As a teenager, Kasim was the star striker of his school’s football team in Ghana, earning him the moniker Starflex. But the 22-year-old has since abandoned both his studies and football for a vocation that keeps him up at night: finding and luring victims into online romance scams.
In one bedroom in Accra, Starflex and his two friends Suleiman, 19, and Patrick, 18, huddle over their phones and laptops, exchanging intimate messages with “pals”, their code name for potential victims they meet on dating sites.
To bait a suitor, they comb Facebook and Instagram, swiping photos of influencers, actresses and adult film actors to create fake accounts on dating sites.
“We use photos or videos of you shopping, cooking or hanging out with friends to keep up the format,” Starflex told Context, referring to their playbook to trap and defraud victims globally.
Starflex and his sidekicks are known as the Sakawa boys – meaning “putting inside” in the Hausa language, a young generation of school drops-outs in Ghana who dabble in identity theft and romance scams on social media.
Their activities can be traced to the Yahoo boys, or fraudsters in Nigeria. Ghana’s Cyber Security Authority estimates victims have lost 49.5 million Ghanaian cedi ($4.5 million) to identity theft schemes since the beginning of the year.
Starflex is posing as Joan, a 23-year-old masters’ student from Turkey, while chatting with an American realtor he befriended on online dating site Zoosk.
Joan’s boyfriend believes her parents died of Covid-19 and has been convinced to cover her $5,000 tuition lest she get deported.
“He sends me $500 for my monthly upkeep from the US. What work in Ghana will pay me $50 a day?” Starflex said, grinning.
When he cashes the money through his crypto wallet in Ghana, Starflex said he shares the proceeds with his crew of keyboard warriors running shifts to keep the web of lies.
“If you pick eight out of every 10 children in any of the slums in Greater Accra, they are into internet fraud,” said Kwadwo Agyemam, an IT teacher in a public school in Accra, the capital.
“Just go through their phone, and you’ll see those nude pictures they’re using to entice men online.”
Starflex and Suleiman grew up in New Town, an impoverished area of Greater Accra. Both said economic hardship forced them to fend for themselves as teenagers and turn to scamming.
When his father became sick following a stroke, and his mother, a petty trader, could no longer put food on the table, Suleiman said Starflex introduced him to the criminal trade.
“To come to school was hard ... there was no money for breakfast or lunch,” Suleiman said. “He said he was getting paid by white men. I could make money that way, too,” he added, pointing at Starflex.
Agyemam said students who should be in classes can be found chatting with foreigners in internet cafes, hoping to extort cash.
In July, the government launched a national school programme to educate students about social media use and cyber risks.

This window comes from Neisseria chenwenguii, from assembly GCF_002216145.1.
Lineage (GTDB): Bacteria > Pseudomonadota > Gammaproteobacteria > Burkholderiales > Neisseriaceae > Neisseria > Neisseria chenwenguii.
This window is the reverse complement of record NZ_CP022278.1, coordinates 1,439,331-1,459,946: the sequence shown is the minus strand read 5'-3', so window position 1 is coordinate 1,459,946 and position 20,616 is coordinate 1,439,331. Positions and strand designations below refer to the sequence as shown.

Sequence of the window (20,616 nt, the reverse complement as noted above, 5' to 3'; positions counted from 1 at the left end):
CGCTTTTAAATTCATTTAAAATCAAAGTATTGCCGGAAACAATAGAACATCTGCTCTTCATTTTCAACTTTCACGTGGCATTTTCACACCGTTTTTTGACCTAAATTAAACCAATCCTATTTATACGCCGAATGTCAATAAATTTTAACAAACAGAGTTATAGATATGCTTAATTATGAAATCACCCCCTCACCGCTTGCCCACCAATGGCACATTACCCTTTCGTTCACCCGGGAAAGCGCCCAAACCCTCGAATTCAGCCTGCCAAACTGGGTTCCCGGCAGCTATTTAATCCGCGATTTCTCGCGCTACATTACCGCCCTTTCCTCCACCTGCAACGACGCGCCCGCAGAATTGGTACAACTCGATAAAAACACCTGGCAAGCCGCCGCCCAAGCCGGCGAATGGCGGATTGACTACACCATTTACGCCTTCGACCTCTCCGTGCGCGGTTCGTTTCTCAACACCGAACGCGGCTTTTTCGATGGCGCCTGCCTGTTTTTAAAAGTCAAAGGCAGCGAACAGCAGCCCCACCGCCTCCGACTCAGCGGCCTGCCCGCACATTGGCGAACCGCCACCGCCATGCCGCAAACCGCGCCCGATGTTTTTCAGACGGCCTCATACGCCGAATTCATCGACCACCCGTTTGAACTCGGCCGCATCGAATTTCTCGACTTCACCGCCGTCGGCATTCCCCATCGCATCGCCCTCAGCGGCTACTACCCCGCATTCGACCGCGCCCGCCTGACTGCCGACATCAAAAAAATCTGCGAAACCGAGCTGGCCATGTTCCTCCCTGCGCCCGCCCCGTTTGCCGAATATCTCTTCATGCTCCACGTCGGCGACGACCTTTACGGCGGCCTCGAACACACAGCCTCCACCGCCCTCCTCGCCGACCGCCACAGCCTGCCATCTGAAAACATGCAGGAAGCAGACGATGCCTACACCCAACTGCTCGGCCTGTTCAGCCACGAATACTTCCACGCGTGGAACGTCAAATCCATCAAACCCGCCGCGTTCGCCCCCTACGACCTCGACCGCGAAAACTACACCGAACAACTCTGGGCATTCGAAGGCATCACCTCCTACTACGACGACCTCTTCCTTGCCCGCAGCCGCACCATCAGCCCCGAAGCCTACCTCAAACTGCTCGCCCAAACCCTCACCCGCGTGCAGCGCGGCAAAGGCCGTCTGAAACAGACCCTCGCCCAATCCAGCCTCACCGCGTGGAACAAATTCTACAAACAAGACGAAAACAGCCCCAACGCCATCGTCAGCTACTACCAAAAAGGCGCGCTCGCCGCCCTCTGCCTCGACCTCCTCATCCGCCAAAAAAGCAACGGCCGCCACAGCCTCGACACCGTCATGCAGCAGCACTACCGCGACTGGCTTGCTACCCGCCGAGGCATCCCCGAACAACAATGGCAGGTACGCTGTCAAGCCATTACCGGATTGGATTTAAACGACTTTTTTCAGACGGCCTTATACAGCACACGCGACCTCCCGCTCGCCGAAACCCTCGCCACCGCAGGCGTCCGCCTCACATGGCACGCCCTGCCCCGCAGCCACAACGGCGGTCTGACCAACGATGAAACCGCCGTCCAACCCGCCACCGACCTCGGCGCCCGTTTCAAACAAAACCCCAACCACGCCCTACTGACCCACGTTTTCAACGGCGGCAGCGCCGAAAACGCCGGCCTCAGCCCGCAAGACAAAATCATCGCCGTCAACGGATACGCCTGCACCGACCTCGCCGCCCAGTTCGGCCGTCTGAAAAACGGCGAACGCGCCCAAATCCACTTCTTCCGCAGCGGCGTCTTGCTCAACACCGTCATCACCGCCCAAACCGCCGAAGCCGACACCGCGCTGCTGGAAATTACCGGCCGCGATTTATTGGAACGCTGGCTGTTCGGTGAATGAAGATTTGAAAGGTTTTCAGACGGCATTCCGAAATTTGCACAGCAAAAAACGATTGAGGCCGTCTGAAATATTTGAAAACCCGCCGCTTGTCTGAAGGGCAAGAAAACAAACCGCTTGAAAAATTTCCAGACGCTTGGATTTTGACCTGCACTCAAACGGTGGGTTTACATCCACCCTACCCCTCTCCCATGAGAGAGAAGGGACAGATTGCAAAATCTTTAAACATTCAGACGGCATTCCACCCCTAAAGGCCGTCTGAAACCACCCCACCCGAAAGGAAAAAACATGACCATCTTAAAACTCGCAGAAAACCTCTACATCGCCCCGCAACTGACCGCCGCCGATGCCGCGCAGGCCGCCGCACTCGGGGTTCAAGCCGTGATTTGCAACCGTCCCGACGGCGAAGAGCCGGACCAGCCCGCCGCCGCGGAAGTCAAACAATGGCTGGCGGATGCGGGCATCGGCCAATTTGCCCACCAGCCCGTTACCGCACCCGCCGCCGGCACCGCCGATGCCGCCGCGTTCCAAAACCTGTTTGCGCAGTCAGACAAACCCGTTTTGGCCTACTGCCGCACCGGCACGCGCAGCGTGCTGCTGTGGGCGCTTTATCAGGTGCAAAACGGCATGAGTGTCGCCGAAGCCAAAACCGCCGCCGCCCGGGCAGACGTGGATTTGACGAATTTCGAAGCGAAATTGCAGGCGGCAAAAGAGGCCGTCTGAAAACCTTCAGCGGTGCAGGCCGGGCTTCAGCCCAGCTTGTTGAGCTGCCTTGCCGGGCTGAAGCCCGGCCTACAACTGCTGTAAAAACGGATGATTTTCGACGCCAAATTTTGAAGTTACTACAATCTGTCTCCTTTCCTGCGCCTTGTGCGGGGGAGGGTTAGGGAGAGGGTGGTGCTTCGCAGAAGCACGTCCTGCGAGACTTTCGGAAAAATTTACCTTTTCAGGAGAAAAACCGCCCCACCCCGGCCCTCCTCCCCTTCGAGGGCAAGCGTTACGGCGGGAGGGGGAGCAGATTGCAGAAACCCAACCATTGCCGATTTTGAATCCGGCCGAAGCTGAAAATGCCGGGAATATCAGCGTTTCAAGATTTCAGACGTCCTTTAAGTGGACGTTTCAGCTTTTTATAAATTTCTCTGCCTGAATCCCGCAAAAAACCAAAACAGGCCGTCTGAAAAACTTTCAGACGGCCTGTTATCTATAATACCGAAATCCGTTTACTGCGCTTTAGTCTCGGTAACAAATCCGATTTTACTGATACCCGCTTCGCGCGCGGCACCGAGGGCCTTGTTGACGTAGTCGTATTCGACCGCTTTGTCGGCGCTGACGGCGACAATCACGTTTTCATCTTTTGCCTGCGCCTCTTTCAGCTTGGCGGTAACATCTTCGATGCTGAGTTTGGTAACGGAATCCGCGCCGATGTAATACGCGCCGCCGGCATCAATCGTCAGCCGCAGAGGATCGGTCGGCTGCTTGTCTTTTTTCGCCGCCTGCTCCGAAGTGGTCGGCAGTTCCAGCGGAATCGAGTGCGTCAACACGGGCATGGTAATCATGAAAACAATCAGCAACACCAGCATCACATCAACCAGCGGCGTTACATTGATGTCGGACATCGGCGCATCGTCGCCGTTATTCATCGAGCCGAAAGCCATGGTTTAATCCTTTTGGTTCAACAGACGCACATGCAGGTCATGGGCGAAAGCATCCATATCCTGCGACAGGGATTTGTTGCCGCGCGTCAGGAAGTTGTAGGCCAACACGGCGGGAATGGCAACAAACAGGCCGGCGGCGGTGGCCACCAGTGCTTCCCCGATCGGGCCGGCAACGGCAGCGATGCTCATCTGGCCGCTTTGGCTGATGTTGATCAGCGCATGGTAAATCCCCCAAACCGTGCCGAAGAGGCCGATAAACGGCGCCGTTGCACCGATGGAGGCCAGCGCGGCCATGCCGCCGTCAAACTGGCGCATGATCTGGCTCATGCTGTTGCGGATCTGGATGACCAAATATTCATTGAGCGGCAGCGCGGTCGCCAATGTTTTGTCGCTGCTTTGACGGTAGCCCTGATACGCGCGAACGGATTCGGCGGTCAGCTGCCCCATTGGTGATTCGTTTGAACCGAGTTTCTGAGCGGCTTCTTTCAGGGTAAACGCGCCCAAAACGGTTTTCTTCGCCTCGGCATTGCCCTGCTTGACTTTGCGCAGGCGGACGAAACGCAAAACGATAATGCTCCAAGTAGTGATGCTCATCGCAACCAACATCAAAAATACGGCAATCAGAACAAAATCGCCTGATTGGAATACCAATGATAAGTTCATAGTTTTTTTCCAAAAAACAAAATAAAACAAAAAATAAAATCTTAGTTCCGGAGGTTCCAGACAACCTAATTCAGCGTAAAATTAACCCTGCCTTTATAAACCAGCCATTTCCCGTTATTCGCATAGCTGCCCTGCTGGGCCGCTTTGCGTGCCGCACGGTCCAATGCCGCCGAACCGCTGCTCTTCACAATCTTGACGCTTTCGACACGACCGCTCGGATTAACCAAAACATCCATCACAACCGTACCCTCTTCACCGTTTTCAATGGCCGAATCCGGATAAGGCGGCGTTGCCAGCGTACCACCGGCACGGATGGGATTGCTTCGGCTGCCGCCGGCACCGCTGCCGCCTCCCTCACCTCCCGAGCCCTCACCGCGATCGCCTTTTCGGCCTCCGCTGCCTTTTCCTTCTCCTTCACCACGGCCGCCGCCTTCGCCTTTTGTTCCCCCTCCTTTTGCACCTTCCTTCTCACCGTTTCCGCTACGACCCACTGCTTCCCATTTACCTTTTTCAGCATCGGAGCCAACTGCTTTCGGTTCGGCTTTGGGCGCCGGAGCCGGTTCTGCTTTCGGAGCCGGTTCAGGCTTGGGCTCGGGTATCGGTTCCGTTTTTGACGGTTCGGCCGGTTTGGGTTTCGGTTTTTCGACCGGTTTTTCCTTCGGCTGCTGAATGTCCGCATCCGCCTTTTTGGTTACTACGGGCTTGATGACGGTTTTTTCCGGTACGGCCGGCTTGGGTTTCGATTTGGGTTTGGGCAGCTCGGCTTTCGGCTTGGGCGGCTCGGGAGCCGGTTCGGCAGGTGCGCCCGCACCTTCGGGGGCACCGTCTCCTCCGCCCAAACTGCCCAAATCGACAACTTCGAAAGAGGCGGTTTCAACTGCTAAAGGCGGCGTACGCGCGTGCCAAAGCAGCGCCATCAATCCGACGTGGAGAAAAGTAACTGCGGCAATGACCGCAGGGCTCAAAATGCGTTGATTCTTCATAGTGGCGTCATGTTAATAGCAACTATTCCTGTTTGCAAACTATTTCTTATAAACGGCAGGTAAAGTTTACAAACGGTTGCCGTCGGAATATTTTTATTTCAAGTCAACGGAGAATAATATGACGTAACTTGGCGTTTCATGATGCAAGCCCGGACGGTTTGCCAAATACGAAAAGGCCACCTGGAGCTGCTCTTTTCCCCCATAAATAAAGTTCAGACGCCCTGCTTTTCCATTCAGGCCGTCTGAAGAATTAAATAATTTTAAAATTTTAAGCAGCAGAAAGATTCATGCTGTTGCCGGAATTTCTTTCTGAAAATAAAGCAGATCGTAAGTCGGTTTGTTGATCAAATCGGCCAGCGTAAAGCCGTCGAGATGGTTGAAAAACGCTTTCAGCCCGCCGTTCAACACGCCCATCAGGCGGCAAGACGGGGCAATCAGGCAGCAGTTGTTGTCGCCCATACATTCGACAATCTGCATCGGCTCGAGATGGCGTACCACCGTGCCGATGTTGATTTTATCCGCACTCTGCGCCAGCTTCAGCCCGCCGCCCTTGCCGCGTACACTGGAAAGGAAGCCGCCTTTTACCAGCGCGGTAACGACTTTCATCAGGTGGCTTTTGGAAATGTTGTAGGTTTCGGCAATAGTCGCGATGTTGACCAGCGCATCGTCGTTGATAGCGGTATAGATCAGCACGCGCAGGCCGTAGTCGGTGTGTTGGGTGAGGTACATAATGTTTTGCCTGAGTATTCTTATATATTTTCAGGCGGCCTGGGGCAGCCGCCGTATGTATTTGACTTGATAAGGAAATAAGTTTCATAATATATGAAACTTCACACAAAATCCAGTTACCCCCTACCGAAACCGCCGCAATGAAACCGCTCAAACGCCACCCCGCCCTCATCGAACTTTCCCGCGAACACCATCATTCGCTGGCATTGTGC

Earlier this year Ghana and Nigeria pledged to ramp up efforts in tackling transborder crime, especially cybercrimes such as online scams.
Both countries have cyber laws and regularly investigate offences but prosecutions are rare, said forensic and internet litigation expert Mike Roberts, who founded Rexxfield, a firm specializing in cybercrime investigations.
“The biggest disincentive to fraud is justice. If you feel you’re not going to get caught defrauding others, you won’t stop,” Roberts said.
In 2022 the Cyber Security Authority said identity theft accounted for most reported cases of online fraud, attributing the trend to the ease of creating social media accounts.
The agency did not respond to a request for comment.
Sean Gallagher, a researcher at Sophos X-Ops, a British cybersecurity firm, said West African criminals are borrowing techniques from Chinese romance scams, including using crypto accounts to send money.
“There’s a marketplace to purchase hacked Facebook and Twitter accounts, and you can buy these with crypto or cash. Then some people create a full persona using clip art or photos from other social media accounts,” Gallagher explained.
“Then people are paid to generate the content for that profile. And you get to the 15 and 16-year-olds in West Africa doing the keyboard work and pretending to be this person. It’s an industrial-level operation,” he added.
Roberts said conmen are becoming more brazen, teaching victims to open crypto accounts to bypass scrutiny from banking institutions.
Single mother-of one Tina, who owns a medical billing company in New York state, said she met a gemmologist who called himself Ray Dixon on Tinder in 2019.
Over two years, her online boyfriend swindled her of $200,000, claiming he needed money for plane tickets, rent and upkeep, among other reasons.
“I borrowed from friends, my bank, and I only stopped sending money when I had nothing left,” Tina, 57, said in a video interview.
Frequent requests for money prompted her to search for his name online. “It didn’t come up at first, but I later found it on a Turkish dating site,” Tina said, adding that when she confronted him, he denied faking his identity.
Tina said she contacted Roberts – whose company works with law enforcement and victims to investigate and trace crypto scams to help her recover her money.
Roberts said his team of investigators tracked Tina’s scammers to criminal networks in Ghana.
When he thinks of women like Tina, Suleiman says he hates himself.
He has decided to quit scamming within a year, and is putting aside $200 monthly to pay his way through college.
“I have no option for now. I have to care for my sick dad and help my mum,” he said.